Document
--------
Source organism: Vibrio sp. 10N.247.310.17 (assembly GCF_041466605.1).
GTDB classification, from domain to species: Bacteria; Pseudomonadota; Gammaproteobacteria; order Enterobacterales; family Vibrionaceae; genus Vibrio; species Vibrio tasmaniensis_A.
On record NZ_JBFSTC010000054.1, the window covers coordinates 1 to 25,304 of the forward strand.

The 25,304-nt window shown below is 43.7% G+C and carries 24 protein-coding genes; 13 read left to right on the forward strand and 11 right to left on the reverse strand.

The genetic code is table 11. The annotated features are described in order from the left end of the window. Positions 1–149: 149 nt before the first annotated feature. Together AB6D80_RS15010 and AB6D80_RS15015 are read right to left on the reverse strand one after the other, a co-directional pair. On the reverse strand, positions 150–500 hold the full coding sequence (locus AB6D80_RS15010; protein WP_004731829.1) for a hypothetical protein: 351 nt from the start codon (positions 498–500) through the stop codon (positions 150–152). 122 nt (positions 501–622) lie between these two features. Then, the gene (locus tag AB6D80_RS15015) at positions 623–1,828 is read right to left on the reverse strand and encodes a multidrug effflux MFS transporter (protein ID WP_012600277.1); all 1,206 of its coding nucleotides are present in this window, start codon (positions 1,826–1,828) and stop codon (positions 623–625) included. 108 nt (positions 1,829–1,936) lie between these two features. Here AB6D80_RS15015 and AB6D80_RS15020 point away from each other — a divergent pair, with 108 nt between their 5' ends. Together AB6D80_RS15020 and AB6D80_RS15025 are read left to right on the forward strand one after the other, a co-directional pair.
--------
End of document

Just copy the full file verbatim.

Source organism: Vibrio sp. 10N.247.310.17 (assembly GCF_041466605.1).
GTDB classification, from domain to species: Bacteria; Pseudomonadota; Gammaproteobacteria; order Enterobacterales; family Vibrionaceae; genus Vibrio; species Vibrio tasmaniensis_A.
On record NZ_JBFSTC010000054.1, the window covers coordinates 1 to 25,304 of the forward strand.

The 25,304-nt window shown below is 43.7% G+C and carries 24 protein-coding genes; 13 read left to right on the forward strand and 11 right to left on the reverse strand.

The genetic code is table 11. The annotated features are described in order from the left end of the window. Positions 1–149: 149 nt before the first annotated feature. Together AB6D80_RS15010 and AB6D80_RS15015 are read right to left on the reverse strand one after the other, a co-directional pair. On the reverse strand, positions 150–500 hold the full coding sequence (locus AB6D80_RS15010; protein WP_004731829.1) for a hypothetical protein: 351 nt from the start codon (positions 498–500) through the stop codon (positions 150–152). 122 nt (positions 501–622) lie between these two features. Then, the gene (locus tag AB6D80_RS15015) at positions 623–1,828 is read right to left on the reverse strand and encodes a multidrug effflux MFS transporter (protein ID WP_012600277.1); all 1,206 of its coding nucleotides are present in this window, start codon (positions 1,826–1,828) and stop codon (positions 623–625) included. 108 nt (positions 1,829–1,936) lie between these two features. Here AB6D80_RS15015 and AB6D80_RS15020 point away from each other — a divergent pair, with 108 nt between their 5' ends. Together AB6D80_RS15020 and AB6D80_RS15025 are read left to right on the forward strand one after the other, a co-directional pair.